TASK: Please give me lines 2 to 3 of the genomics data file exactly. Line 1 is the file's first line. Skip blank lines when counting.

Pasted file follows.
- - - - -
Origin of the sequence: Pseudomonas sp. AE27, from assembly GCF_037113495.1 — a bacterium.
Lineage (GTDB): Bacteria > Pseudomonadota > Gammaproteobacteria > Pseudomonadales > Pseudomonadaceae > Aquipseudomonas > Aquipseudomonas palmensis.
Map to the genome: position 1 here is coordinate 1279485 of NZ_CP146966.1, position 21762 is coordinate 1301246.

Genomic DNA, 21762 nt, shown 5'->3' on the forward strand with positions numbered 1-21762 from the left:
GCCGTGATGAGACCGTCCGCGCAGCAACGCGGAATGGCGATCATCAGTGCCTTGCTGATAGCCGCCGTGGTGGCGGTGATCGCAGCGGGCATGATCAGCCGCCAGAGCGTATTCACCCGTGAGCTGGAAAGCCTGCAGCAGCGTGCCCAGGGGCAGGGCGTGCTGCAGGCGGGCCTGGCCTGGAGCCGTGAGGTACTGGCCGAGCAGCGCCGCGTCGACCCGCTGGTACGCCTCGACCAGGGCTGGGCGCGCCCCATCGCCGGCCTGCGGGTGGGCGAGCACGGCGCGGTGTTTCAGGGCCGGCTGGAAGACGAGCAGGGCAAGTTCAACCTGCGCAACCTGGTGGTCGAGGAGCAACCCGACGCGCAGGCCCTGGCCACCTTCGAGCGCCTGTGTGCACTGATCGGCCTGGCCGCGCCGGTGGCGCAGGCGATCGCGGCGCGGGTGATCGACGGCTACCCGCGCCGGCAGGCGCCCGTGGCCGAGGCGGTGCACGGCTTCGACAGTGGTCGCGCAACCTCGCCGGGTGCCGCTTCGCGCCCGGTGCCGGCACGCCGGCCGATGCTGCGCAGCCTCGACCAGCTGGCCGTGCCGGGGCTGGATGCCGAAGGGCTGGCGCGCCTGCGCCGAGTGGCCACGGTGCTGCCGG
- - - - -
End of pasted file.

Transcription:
Lineage (GTDB): Bacteria > Pseudomonadota > Gammaproteobacteria > Pseudomonadales > Pseudomonadaceae > Aquipseudomonas > Aquipseudomonas palmensis.
Map to the genome: position 1 here is coordinate 1279485 of NZ_CP146966.1, position 21762 is coordinate 1301246.